Summer Schooled

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Summer Schooled

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With summer comes the long lusted break from school filled by late nights, sleeping till noon, relaxing by the pool and hanging out with friends. Yet this newfound freedom is often plagued by overhanging summer assignments in anticipation of August. Often in procrastination and rushed, last minute accomplishment,  many students speculate how necessary the assignments are.

The question regarding the role of summer assignments is often debated throughout the country, with opinions ranging from college professors to small town students. Many experts claim that summer homework is necessary to help students from losing information taught the previous year, yet many argue that this assigned homework does no work to improve standardized test scores and may even hinder a student’s motivation.

The summer homework issue can be debated on a large scale, but many are left to wonder its place at North. Students have been completing summer homework since the beginning of high school. The continuing argument: What’s the point?

“It gives me a review, and that’s good for me because I don’t want to feel unprepared when I come back to school,” junior Isha Pirani said.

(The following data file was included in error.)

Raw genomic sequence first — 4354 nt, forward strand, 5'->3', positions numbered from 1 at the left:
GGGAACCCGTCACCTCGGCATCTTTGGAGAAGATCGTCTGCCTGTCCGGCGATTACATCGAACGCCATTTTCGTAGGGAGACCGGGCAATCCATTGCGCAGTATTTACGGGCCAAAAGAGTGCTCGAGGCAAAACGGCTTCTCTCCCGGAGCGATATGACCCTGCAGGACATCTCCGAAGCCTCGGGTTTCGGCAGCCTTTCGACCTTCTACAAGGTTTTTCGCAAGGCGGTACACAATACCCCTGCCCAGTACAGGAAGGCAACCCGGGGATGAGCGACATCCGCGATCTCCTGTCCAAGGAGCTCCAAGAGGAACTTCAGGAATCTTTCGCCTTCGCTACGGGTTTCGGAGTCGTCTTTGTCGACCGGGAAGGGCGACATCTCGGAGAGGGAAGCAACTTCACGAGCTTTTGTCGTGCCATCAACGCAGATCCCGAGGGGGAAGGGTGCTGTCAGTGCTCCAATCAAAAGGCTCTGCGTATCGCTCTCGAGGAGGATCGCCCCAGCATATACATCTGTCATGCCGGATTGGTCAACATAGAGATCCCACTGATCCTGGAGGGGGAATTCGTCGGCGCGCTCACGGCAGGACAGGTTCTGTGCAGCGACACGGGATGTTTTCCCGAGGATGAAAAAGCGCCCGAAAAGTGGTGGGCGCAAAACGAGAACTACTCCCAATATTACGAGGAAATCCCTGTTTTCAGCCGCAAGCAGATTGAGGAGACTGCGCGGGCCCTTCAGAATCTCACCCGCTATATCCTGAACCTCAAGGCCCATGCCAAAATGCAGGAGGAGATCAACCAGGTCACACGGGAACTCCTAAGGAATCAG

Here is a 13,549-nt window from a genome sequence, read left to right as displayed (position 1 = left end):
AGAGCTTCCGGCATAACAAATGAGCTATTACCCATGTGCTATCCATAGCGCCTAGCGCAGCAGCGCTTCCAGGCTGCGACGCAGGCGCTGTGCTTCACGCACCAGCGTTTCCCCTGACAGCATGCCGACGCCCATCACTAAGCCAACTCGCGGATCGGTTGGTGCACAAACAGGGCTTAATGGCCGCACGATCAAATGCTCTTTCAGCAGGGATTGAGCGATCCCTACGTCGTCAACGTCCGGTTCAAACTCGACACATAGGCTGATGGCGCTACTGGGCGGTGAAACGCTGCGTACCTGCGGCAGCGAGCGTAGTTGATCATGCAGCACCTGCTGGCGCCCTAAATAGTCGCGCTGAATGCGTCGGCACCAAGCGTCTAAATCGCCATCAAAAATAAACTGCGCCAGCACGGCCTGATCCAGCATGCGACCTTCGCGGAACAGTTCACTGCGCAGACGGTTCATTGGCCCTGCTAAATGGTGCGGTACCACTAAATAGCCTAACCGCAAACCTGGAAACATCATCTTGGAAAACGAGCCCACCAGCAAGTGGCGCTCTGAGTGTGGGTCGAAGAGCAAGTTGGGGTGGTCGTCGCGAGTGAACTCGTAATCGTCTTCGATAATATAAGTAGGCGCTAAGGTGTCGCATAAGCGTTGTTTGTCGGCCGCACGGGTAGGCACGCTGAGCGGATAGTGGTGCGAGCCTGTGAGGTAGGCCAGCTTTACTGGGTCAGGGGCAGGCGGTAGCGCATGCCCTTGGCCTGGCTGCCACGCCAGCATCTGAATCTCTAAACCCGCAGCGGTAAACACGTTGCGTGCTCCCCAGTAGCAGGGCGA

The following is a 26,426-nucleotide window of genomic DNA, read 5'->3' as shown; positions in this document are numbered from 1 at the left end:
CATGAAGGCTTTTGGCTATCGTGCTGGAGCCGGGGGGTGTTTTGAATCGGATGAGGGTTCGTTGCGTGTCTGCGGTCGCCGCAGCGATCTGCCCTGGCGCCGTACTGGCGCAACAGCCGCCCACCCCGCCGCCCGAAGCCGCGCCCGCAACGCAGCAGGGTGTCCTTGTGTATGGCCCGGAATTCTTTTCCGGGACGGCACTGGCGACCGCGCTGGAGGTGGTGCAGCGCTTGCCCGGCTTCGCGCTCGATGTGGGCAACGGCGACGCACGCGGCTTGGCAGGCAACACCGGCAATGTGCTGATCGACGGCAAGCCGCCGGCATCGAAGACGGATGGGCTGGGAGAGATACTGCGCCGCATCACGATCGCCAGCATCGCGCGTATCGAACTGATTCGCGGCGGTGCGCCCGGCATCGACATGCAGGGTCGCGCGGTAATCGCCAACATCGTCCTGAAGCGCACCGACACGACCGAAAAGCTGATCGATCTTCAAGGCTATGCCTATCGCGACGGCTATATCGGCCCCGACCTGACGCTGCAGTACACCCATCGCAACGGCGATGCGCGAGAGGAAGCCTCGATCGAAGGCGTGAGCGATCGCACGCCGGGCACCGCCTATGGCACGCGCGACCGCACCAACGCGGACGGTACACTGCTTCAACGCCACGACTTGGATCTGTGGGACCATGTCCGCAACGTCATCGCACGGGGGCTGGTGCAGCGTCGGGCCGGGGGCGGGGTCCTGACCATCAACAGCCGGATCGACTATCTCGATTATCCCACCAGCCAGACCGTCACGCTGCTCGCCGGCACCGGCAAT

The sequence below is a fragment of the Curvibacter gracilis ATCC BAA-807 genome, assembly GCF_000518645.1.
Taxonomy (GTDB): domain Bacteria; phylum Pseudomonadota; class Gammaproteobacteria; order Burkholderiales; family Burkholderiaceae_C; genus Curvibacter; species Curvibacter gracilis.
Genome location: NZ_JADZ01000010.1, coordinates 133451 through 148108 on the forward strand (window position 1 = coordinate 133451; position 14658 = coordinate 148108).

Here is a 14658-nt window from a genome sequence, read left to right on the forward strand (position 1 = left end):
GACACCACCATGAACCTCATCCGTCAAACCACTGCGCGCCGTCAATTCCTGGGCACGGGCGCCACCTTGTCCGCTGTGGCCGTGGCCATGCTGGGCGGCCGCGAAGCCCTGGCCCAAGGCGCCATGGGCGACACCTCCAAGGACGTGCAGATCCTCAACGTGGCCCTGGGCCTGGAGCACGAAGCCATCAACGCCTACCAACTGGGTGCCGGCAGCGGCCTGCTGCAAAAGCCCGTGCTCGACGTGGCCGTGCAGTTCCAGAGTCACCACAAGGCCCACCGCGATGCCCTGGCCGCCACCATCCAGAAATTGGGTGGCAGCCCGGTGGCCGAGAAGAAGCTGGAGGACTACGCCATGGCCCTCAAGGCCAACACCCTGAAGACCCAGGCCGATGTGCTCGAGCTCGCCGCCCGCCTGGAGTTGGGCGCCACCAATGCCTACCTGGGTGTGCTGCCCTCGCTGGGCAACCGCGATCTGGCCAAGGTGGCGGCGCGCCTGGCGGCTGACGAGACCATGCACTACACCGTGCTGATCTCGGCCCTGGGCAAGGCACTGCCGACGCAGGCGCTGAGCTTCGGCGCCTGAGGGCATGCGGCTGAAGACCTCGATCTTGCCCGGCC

Many summer homework assignments, regarding subjects like math, offer students a review of information learned in prior years. This can give students and teachers the advantage of diving into new information immediately.

“The purpose of the summer assignment for AP U.S. is to get a head start on that first unit . . . So it’s a matter of trying to get everything in, so that students are prepared on May 10 to take the AP test,” said Jason Smajda, AP United States History teacher.

 In many rigorous courses, information builds upon itself. In math, Algebra II includes several concepts prominent in Pre-Calculus. In English, essays are written to compare multiple novels. In history, events are being added with the progression of time. Whether or not the curriculum continues to change, summer assignments offer teachers the opportunity to review old topics or introduce new ones.

“It’s basis information, so we can’t learn other things unless we know what was covered over the summer assignment,” junior Mia Filby said.

 However, purpose doesn’t remain the only question regarding the prominence of summer homework; many claim motivation is the recurring issue.

“During summer, you don’t want to do homework, so most people don’t do it full out until they get back to school,” Filby said.

Work ethic plays a crucial part regarding an issue with summer assignments. Many students admitted not beginning work on summer assignments until the Monday and Tuesday before school started on Aug. 15. However, some teachers believe that most summer work displays more effort because they have more time to complete it.

“People do it well. And I think it’s because you have all summer to do it. In fact, students will turn in a summer assignment that’s, normally, more thorough and better written out than the next unit will be,” Smajda said.

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